"A sophisticated seafood restaurant with extensive raw-bar options and a menu updated daily."
Located on Ocean Avenue in Santa Monica, Water Grill is a restaurant that won't only bring you sustainable, high-quality seafood, but it'll provide you with an atmosphere and view you won't be able to get enough of.
The design and feel of the restaurant incorporate various woods and iron finishes; the interior is inspired by a refurbished ship and has several nautical-themed components placed all around the dining area.
Overall, the service was fantastic, the atmosphere was one to remember, the wine was excellent, and most importantly, the food was impeccable, but let me enlighten you a little bit on the history of this restaurant and its sustainability aspects.
Water Grill is part of a larger chain with SoCal locations in Los Angeles, Santa Monica, and San Diego. They're operated by Costa Mesa-based King's Seafood Co., which is a family-owned seafood distribution company owned by cousins Sam and Jeff King, and it's been in operation for over 75 years, opening its very first Water Grill in downtown Los Angeles in 1989.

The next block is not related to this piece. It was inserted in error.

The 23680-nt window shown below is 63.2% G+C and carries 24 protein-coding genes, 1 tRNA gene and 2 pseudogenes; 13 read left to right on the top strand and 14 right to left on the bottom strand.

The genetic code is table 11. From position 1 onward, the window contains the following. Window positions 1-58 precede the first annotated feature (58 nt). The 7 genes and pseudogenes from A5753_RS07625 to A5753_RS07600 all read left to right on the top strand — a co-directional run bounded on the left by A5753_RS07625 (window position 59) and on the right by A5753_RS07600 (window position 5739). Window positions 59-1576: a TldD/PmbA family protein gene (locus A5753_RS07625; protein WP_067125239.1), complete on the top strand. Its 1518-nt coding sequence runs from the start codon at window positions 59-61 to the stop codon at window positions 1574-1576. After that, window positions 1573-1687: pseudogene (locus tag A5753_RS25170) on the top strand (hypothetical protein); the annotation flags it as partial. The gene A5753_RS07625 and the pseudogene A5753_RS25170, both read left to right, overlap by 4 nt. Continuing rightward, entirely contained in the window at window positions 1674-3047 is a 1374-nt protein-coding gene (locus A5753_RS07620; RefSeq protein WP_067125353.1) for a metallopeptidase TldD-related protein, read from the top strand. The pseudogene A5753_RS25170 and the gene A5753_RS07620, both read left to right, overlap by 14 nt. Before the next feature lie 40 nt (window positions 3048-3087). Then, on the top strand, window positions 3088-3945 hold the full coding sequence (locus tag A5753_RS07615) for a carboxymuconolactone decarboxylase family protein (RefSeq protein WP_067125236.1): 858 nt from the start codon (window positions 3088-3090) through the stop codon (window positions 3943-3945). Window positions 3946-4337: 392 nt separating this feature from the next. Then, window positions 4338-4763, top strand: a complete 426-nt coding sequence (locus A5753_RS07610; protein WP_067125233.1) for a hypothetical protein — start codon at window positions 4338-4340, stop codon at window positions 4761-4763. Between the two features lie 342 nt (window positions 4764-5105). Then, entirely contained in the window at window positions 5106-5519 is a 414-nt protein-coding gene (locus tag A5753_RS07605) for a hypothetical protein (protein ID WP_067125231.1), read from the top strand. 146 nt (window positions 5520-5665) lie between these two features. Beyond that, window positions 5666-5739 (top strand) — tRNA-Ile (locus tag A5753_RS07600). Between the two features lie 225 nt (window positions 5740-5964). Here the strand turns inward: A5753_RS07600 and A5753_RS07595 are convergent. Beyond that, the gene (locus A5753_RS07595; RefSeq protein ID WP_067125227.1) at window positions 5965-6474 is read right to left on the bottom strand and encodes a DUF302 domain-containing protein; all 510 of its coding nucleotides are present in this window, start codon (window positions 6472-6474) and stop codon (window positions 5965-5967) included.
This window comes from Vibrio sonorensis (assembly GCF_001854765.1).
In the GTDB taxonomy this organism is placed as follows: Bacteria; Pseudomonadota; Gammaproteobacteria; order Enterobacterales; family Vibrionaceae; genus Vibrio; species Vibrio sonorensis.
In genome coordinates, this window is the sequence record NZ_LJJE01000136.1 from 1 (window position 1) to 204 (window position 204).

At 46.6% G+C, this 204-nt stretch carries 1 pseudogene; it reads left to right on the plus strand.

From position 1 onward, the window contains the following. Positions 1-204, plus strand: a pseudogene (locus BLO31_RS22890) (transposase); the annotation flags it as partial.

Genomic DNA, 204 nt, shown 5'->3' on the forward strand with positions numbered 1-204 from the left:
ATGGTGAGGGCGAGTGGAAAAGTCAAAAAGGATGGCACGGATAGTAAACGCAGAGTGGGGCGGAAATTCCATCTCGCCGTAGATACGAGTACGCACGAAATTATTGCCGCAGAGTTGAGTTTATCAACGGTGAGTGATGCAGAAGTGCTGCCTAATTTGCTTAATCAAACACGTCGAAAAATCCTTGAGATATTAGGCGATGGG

With a dedication to transparency, sustainable sourcing, it has a well-earned reputation as a quality and sustainable source of seafood.
"Maintaining strong, healthy oceans is imperative to our growth. We source all our fish from legally caught, well-managed fisheries, and the second we suspect otherwise, we remove the product from our menus. As a major seafood buyer and concerned company, we are active in this dialogue and work closely with our suppliers," says Matt Foley, Director of Marketing, King's Seafood Company.